Extending the mind: Digital devices and the transformation of consumer practices
Editors: Cochoy, F., Hagberg, H., Hansson, N. and Petersson McIntyre, M.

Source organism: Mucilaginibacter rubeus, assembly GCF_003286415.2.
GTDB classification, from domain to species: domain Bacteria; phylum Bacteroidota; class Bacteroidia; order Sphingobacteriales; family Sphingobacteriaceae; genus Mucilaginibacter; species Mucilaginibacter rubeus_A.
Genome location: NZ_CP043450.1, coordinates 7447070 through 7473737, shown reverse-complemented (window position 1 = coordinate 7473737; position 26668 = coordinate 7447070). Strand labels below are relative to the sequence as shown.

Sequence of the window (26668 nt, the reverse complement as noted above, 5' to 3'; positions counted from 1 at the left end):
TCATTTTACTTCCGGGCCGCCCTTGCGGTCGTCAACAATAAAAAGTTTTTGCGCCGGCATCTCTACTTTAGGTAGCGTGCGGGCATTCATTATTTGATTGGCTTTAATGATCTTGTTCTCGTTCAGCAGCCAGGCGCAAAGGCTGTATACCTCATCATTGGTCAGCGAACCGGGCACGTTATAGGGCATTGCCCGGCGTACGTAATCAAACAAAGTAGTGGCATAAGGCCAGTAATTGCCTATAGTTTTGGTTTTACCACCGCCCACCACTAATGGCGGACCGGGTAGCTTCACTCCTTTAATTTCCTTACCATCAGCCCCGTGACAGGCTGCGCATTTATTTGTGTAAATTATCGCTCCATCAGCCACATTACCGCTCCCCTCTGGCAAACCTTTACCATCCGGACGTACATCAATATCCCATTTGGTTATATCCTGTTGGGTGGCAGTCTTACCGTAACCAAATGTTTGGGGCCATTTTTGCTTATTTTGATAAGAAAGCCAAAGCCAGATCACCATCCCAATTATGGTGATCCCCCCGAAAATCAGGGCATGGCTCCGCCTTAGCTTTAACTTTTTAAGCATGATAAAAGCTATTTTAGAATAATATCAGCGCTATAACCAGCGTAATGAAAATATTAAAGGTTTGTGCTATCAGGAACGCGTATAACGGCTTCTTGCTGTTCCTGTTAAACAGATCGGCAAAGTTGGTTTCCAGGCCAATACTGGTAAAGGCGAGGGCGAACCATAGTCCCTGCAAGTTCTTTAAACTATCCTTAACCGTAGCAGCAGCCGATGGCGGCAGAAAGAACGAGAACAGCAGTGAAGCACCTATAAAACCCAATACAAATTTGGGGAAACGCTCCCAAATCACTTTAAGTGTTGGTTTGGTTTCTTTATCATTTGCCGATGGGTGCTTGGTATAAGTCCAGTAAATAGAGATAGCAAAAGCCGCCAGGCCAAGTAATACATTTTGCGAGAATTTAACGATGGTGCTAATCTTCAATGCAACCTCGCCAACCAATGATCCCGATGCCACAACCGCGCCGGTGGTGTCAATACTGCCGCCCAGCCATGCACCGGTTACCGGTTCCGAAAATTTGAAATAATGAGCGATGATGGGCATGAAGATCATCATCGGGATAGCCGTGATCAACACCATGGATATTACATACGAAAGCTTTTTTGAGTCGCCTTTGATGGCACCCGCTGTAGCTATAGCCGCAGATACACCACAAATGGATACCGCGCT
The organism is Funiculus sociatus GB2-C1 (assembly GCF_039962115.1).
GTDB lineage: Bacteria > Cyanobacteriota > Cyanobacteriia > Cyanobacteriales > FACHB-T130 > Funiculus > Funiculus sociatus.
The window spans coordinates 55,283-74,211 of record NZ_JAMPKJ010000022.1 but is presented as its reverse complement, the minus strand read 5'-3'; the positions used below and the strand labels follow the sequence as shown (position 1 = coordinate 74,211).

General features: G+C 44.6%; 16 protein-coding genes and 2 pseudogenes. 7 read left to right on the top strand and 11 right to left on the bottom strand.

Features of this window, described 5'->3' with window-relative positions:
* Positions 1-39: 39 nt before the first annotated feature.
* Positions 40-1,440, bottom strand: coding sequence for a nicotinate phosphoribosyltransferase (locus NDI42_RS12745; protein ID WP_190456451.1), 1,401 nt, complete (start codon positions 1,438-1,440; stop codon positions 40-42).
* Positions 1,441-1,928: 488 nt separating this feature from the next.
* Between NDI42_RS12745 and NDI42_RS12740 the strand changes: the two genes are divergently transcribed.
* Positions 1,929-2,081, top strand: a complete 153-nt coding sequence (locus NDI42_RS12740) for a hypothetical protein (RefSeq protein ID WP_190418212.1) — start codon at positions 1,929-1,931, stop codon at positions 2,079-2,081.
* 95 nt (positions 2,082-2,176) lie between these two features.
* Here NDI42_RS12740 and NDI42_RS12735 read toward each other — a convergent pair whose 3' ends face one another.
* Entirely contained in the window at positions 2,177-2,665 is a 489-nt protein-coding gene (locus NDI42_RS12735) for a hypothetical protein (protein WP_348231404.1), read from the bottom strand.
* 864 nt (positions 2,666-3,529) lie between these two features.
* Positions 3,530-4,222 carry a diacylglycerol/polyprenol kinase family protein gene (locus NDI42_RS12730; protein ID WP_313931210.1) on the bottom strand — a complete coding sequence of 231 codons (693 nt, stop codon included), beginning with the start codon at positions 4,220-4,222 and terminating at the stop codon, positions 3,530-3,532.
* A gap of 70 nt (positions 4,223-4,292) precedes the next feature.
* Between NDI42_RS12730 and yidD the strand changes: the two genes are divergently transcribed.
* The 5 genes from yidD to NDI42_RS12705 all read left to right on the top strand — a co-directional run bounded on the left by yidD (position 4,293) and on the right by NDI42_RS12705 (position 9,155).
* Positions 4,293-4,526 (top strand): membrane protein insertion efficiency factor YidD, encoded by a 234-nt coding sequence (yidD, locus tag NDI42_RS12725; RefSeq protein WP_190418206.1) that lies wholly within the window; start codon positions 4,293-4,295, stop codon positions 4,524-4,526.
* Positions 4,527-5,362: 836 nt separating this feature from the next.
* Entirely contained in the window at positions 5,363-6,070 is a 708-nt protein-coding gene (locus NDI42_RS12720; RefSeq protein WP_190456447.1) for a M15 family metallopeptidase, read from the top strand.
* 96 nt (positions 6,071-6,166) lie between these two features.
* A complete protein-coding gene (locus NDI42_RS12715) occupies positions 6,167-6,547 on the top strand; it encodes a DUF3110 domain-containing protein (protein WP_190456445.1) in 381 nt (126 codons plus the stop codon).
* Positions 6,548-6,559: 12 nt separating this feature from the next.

Artificial intelligence that can change the way we live is less of a future possibility and more a present reality. Social Robots that help the elderly, play children’s games and learn from their environment in order to adapt and interact with humans are some of the latest breakthroughs (The Guardian, 2015). Such technological developments may make some people feel uneasy - perhaps a car’s cruise control function or robot vacuum cleaners are more familiar robotic technology advances that rest more comfortably with people. Even less extreme, but much more common, technological advances sees the use of digital devices and software applications being adopted by many and integrated into their everyday lives. For instance, wearable technology and fitness and weight loss apps that track performance, set goals and provide progress reports were amongst the most popular smartphone apps of 2015 (Techradar, 2015). GPS on smartphones is offered via Google Maps so there is little need to know where you are going or prepare a journey in advance or even be able to read a map accurately. Apps such as Timehop remind users of specific memories once posted on social networks, providing personalized material to reflect on and be nostalgic about. In relation to consumer practices, a wide variety of applications are routinely used via smartphones, tablets and laptop computers, and are consequently changing the way that people engage in practices and the ways that people consume more generally. For instance, 100 million monthly active users of Pinterest search, pin and share things they desire (Fortune, 2015) and can make purchases of these objects via the site. Nearly 50% of people reported using their smartphones while shopping for food and a third use their smartphones to find recipes as a matter of routine (Allrecipes.com, 2013). What these examples tell us is that there is a growing delegation of everyday practices to technology and it is clear that consumption has been altered and enhanced by such advances in digital technology. In this chapter we explore the growing digitalisation of consumer practices from a perspective of how human and non-human actors come together in configuring such practices. We draw on practice theory – an accepted and growing area of work in consumer research – to introduce the foundational concept of human-non-human hybrids. We then focus particularly on the ways in which consumers’ cognitive abilities are apparently extended by and externalised to digital technologies and use the concept of extended mind (Clark and Chalmers, 1998) to develop this line of thinking. In particular, we focus on consumers’ knowledge, imagination and memory related to a given practice or consumption object. To do this, we draw on data from a large, on-going study related to digital virtual consumption conducted over the last eight years, which enables us to consider how digital devices and the various platforms and software applications that are accessed through them are integrated in and consequently transform consumer practices. We identify the kinds of new work that is required from consumers in terms of using digital technology – i.e., developing skills, knowledge, competence and a commitment to their use. We also consider the implications of this for practice and for the consumption experience.